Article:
Pineapple

The pineapple (Ananas comosus) is a well-known tropical fruit that resembles a large, green pine-cone, hence its name. The oval- to cylindrical-shaped fruit has a tough, waxy rind that may be dark green, yellow, orange-yellow, or reddish when the fruit is ripe.

The flesh ranges from nearly white to yellow. In size, pineapples measure up to 12 inches/30 cm long and weigh l to 10 pounds/1/2 to 4‘/2 kilograms or more. The edible flesh of the pineapple has a characteristics flavor often described as a mixture of apple, strawberry, and peach all mixed together.

Pineapple History

The pineapple is native to South America. When Columbus and other explorers brought pineapples back to Europe, attempts were made to cultivate the sweet, prized fruit until it was realized that the fruit’s need for a tropical climate inhibited its ability to flourish in that region. By the end of the sixteenth century, Portuguese and Spanish explorers introduced pineapples into many of their African, Asian, and South Pacific colonies.

The United States ranks as one of the world’s leading suppliers of pineapples, although pineapples are produced only in Hawaii, to which they were introduced in the eighteenth century. Other countries that grow pineapples commercially include Thailand, the Philippines, China, Brazil, and Mexico. Nutritional Highlights Pineapple is an excellent source of vitamin C and manganese. It is also a very good source of vitamin B 1. In addition, it is a good and glucose).

Health Benefits of Pineapple

Pineapple
Pineapple

Fresh pineapple is rich in bromelain, which is made up of a group of sulphur-containing pro-teolytic (protein-digesting) enzymes that not only aid digestion but can effectively reduce inflammation and swelling, as in carpal tunnel syndrome; break down mucus in respiratory conditions, such as pneumonia and bronchitis; and have even been used experimentally as an anticancer agent. A variety of inflammatory agents is inhibited by the action of bromelain.

In clinical human trials, bromelain has demonstrated significant anti-inflammatory effects, reducing swelling in inflammatory conditions such as acute sinusitis, sore throat, arthritis, and gout and speeding recovery from injuries and surgery. To maximize bromelain’s anti-inflammatory effects, pineapple should be eaten alone between meals or its enzymes will be used up in digesting food.

Pineapple is also an excellent source of the trace mineral manganese, an essential cofactor in a number of enzymes important in energy production and antioxidant defenses. For example, the key antioxidant enzyme super-oxide dismutase requires manganese. Just one cup of fresh pineapple supplies 73.1 percent of the daily value of manganese.

How To Select And Store Pineapple

A ripe pineapple has a fruity, fragrant aroma, is more yellow than green in color, and is heavy for its size. Avoid selecting pineapple with decayed or mouldy spots, especially at the bottom stem scar. Pineapple can be left at room temperature for one or two days before serving.

While this will not make the fruit any sweeter, it will help it to become softer and more juicy. Yet, as pineapple is very perishable, you should still watch it closely during this period to ensure that it does not spoil. After two days, if you are still not ready to consume it, you should wrap it in a perforated plastic bag and store it in the refrigerator, where it will keep for a maximum of three to five days.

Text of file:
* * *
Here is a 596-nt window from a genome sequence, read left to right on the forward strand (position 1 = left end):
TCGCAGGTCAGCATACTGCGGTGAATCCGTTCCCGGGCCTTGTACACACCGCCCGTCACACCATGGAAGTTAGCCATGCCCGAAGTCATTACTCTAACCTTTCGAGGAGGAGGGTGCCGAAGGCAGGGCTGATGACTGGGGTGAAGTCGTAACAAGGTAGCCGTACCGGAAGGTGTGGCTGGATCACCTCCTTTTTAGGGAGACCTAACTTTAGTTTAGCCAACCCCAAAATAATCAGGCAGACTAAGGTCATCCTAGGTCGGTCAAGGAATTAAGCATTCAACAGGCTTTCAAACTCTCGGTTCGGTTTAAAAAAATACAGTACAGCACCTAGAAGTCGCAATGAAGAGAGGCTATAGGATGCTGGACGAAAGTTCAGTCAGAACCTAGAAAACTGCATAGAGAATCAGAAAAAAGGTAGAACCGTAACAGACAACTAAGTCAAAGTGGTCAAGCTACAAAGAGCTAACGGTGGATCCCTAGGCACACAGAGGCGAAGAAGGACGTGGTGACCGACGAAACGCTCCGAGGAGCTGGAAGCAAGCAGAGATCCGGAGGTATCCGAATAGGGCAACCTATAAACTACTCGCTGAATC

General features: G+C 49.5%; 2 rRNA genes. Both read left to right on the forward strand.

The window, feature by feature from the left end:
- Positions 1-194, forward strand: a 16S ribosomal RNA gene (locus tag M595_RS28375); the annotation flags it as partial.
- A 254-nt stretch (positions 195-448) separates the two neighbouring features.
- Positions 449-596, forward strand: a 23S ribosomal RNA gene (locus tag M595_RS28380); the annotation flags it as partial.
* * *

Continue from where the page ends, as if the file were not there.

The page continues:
Pineapple that has been cut up should be stored in an airtight container in the refrigerator, where it will keep for up to one week. It will stay fresher and retain more taste and juiciness if you also place some liquid, preferably some juice from the pineapple, in the container. Although pineapple can be frozen, this process greatly affects its flavor.

Tips For Preparing Pineapple

Pineapples must be washed thoroughly before cutting. Spray them with a solution of diluted additive-free soap or commercial produce wash and then scrub them under cool running water with a vegetable brush. After washing, the next first step in preparing a pineapple is always to remove the crown and the base of the fruit with a knife.

Then, to peel the pineapple, place it base side down and carefully slice off the skin, carving out any remaining “eyes” with the tip of your knife. Or cut the pineapple into quarters, remove the core if desired, make slices into the quarters, cutting from the flesh toward the rind, and then use your knife to separate the fruit from the rind.
Once the rind is removed, cut the pineapple into the desired shape and size.

Quick Serving Ideas Pineapple

  • Eat pineapple (peeled and cut up) on its own or in fruit salads, or juice it. Pineapple is low in calories and makes a fantastic base for low-calorie fruit drinks, especially when mixed with berries.
  • Pineapple is a wonderful addition to fruit salads, especially those containing other tropical fruits, such as papaya, kiwi, and papaya.
  • Combine diced pineapple with chopped prawns, grated ginger, and a little olive oil. Season to taste and serve on a bed of romaine lettuce.
  • Mix diced pineapple, tomatoes, and chili peppers for an easy-to-prepare salsa that is an exceptional complement to fish, such as halibut, tuna, and salmon.
  • Drizzle maple syrup on pineapple slices and grill until brown. Serve plain or with yogurt.
  • Chopped pineapple, grated fennel, and cashew nuts go well together and are especially delicious as a side dish to chicken.
  • Pineapple goes well with virtually all vegetables and meat on the grill. Add some to your next shish kebab.
  • Add pineapple to your next homemade pizza. This combination is a favorite with children and adults alike.

Pineapple Safety

Pineapple is not associated with any significant safety issues. It is a hypoallergenic food often used in allergy avoidance diets.

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